It is as though our ancestors want to be found. Uncanny coincidences. Olympian luck. Phenomenal fate. Tremendous intuition. Remarkable miracles. We call It, “Serendipity in Genealogy.”
Margaret McCleskey shared with me a simple story of serendipity.
There is a small cemetery in the Hill County of Texas where I had been told that a great, great grandmother was buried. I had walked that cemetery several times without finding the grave. Then one day my daughter was with me looking. She asked what name we were looking for and I told her. She literally took two steps, turned around and said, “Here it is.” The irony is that gggrandmother's name was Susan...so is my daughter's. I will always believe that gggrandmother was calling out to my daughter, “Here I am.”
Photo credit: Peyri Herrera. Under license.
Serendipity is amazing. I was helping a distant relative who wanted to find a marriage record in a New Jersey town's records. My local family history center had the film in its library, so I volunteered to find it for him. When I looked at the film every page was ripped, blotched and stained and the film images were so dark the words were almost illegible. I dutifully made digital scans of every page anyway. I randomly picked a page to attach to my e-mail to illustrate how hard it would be to find anything in them. To my absolute amazement, in the middle of my screen appeared the very marriage record he was looking for.ReplyDelete
That is serendipity
This made me think about what happened to me while going through Hampton Reformed Cemetery in Hampton, Adams County, PA. I was looking for the graves of my 2nd grandparents who I already knew were buried there. The surname is MYERS and those familiar with this area will understand that about half of the surnames in that cemetery are MYERS. I searched and searched and could not find them. I told my husband we might as well leave for our long drive home because it was getting late and would be getting dark soon. On my way out of the cemetery a bird flew right into my face (I later learned it was a Killdeer defending its nest). The bird forced me back to get away from its attack...and I ended up staring directly into the inscription on my grandparents' stone Father on one side and Mother on the other with the names as plain as could be. Had it not been for that Killdeer I'd never have found them. Somehow I feel they wanted to be found and reached out to me in the only way they knew how...through that bird.ReplyDelete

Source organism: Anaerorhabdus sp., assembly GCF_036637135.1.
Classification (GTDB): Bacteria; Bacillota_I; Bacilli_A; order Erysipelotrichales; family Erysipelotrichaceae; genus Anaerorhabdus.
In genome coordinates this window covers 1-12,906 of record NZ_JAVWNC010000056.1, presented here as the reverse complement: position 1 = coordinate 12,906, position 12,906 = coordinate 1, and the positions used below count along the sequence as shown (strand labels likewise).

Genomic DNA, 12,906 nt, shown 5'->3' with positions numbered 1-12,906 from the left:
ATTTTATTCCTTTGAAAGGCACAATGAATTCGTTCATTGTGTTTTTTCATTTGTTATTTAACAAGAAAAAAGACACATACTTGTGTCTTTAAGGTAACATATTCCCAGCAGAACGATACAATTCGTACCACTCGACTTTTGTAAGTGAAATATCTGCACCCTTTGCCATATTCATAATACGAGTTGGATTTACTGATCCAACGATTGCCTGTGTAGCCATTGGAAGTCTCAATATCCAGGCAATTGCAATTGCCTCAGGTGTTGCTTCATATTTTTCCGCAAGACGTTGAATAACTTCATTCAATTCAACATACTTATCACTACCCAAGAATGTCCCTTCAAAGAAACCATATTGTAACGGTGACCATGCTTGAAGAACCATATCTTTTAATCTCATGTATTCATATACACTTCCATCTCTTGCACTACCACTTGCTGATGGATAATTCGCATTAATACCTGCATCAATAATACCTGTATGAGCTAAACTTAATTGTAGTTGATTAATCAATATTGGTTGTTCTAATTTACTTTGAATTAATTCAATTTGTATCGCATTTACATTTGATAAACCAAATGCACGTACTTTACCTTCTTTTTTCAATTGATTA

Joan (Myers) Young
I would LOVE to correspond with 'Susan' who was looking in a cemetery in Hill County TX, as I understand that a great many of MY ancestors are ALSO buried 'somewhere' in Hill County, TX! Jerre Gaddy Beal, Simpsonville, SCReplyDelete
I've had a couple of these cemetery experiences. The first 20 years ago looking for the graves of my aunt and uncle. I was driving a convertible with the top down and was leaving the cemetery because I was unsuccessful at finding them. It started raining so I got out to put the top up, happened to look at the grave stones on the ground next to me when I was getting back in, and there they were. I was shocked! The second time was two years ago in South Dakota. I found my grandparents graves the day before, but was unsuccessful at finding my great grandparents, who I knew were buried there also. I discovered when I stopped at a gas station to fill up with gas the next morning that I had apparently lost my wallet. I went back to the cemetery to see if I could find it, and found both sets of great grandparents and a lot of great aunts and uncles I didn't remember also being there. This with the assistance of cemetery workers who hadn't been available the day before, but just happened to arrive while I was there. I also found my wallet in the back seat of my car, where I had slept during the night since I was short of funds. I believe I was called back.ReplyDelete
My father was always a mystery as I knew he had changed his name. I had found an old trunk in the basement when I was about 9 years old. There was a letter he had been writing to someone in New Jersey and it said "I'm sorry I had to change my name. The letter gave the names. Just then my father found me playing with the trunk and it disappeared the next day. I never told my mother or sister about the letter. After my father died, I wrote a letter to the Munich City Hall as I knew he had been born there. This was before computers so I had to write a letter to "To Whom It May Concern" asking anyone there for any records with his family name. About three weeks later I received a letter from Munich saying I had written to the land office and they didn't open their records. However, an attachment to the first letter from them - there was another letter and it said.."I received your letter on April Fool's Day and thought it was a joke, however, our grandfathers were brothers. What are the chances that my letter addressed to "To Whom It May Concern" land in the hands of relative? He invited me and my family to Germany to meet the rest of the families. While at the gathering of my new found relatives, a woman asked what my grandparent's names were - and she gave me their wedding picture. That was the first time I ever knew anything about my grandparents. I've also had other mysterious things like this happen. When I wrote to the Archives in Metz, France about my great-great-grandfather - the Archives doesn't do research so they gave my letter to a man there. He wrote to me and said that my family was very famous and that his friend had a 257 book written about them. I truly believe they want us to find them.ReplyDelete
So did you find out why he wanted to change his name?ReplyDelete